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Even Model’s Bodies Aren’t Good Enough

If the bodies of models aren’t even deemed good enough to model clothing—then who really are they expecting to buy the clothes?! H&M has recently been busted—provoking them to immediately fess up that the pictures in some of the ads have computer created bodies attached to real life heads.

The company’s press officer Hacan Andersson told Aftonbladet, “It’s not a real body, it is completely virtual and made ​​the computer. We take pictures of the clothes on a doll [mannequin] that stands in the shop, and then create the human appearance with a program on your computer.”

First off…creepy. Second, who else finds it a bit annoying when marketers blame the public for why they have to go to extremes in presenting pleasing bodies to grab our attention to buying clothes. As if the masses are really running around like—oh look at that GAP model—she’s totally a size 6! I’m only inclined to buy clothes featured on a size 2 model. That’s the presentation that makes me want to dress this size 10 body of mine. Their response is:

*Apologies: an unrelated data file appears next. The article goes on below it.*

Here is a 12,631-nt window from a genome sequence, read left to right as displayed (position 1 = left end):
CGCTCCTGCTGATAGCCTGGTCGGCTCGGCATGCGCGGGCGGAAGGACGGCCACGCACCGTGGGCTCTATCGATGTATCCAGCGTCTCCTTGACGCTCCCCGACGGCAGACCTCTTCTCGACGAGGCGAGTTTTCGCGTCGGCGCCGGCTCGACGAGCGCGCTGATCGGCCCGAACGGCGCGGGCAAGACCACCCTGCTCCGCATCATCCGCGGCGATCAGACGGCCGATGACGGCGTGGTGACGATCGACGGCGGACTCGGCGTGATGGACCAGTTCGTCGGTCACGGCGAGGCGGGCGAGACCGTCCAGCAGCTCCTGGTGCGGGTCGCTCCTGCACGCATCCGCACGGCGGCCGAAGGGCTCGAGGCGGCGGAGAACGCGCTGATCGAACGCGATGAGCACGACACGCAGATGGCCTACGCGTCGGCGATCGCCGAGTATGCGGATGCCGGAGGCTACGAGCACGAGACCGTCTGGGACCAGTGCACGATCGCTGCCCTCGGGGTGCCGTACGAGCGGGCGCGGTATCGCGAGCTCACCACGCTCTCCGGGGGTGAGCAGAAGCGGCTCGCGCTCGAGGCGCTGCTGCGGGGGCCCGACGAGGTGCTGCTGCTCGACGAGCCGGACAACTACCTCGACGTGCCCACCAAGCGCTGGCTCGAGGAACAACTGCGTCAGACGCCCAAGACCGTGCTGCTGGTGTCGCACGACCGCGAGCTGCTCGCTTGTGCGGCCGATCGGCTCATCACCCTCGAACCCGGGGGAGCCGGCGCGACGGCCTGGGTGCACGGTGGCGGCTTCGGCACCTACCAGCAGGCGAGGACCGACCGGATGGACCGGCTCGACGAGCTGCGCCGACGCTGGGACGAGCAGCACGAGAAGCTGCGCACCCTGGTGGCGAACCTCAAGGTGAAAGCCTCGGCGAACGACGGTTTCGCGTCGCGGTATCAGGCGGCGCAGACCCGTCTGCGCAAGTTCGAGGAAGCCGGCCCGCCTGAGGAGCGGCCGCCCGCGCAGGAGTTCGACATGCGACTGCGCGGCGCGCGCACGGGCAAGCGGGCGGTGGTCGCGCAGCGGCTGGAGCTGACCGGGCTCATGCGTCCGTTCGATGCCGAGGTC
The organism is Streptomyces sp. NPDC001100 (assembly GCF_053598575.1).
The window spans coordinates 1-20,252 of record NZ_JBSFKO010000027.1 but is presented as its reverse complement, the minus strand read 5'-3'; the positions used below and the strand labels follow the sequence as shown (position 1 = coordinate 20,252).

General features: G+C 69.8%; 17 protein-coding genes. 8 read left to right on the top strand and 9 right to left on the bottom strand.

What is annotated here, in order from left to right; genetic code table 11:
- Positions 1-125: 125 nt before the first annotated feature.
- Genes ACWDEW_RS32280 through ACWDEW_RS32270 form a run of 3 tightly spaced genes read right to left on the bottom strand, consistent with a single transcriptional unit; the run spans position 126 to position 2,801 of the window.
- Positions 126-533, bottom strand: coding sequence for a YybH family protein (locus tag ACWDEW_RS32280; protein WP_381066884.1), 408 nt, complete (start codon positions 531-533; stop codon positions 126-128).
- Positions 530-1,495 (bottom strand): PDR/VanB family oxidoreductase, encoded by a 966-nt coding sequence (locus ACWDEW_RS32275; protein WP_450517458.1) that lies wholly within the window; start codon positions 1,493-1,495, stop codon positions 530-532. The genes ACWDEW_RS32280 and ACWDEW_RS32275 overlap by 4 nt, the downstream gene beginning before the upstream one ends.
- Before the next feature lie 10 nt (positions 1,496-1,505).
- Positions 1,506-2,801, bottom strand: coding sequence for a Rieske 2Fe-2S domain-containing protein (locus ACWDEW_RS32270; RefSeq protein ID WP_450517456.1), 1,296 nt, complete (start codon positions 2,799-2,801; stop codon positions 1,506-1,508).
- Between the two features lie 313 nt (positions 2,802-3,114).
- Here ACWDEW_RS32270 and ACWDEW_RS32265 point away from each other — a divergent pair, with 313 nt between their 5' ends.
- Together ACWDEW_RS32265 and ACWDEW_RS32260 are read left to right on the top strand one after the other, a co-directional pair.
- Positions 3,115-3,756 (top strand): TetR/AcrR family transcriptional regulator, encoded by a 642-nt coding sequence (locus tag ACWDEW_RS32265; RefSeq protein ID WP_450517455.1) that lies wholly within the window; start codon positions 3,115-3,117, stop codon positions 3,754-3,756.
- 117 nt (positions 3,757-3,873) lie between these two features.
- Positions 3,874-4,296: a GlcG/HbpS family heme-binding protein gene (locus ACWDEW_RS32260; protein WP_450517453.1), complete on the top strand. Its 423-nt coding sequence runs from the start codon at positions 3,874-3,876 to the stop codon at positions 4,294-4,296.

“Real bodies would be totally distracting for shoppers looking at product shots. “We do this to show off the clothes,” says Andersson.”

Right. Gimme a break.

If that’s the case—just skip the model all together and take a picture on the clothes as they sit on the table. Or on a bust form or something?! Since you’re so concerned about us being “distracted.”

A Norwegian website was the first to oust the clothing brand after they noticed the doctored photos of lingerie product shots from H&M’s Christmas campaign. Click here to see the images. Myabe it wouldn’t have been quite so noticeable if they’d made a variety of the fake body. They pretty much just went with one, kept the pose and everything, and only altered the skin tone to make the head. (Clearly they thought no one would notice at every lady somehow has the EXACT same body!) If you’re going to fake something…don’t be lazy about it.

So see more shots of the fake bodies, real heads, click here.



About maggie.

Maggie Barnes is a nonprofit and for profit business content specialist / social media consultant; and social sciences web writer interested in everything from psychology and sexuality, to technology, race, and economics. She is passionate about good communication and information accessibility.



  1. Pingback: H&M Uses Computer Generated Women For Ads - December 10, 2011

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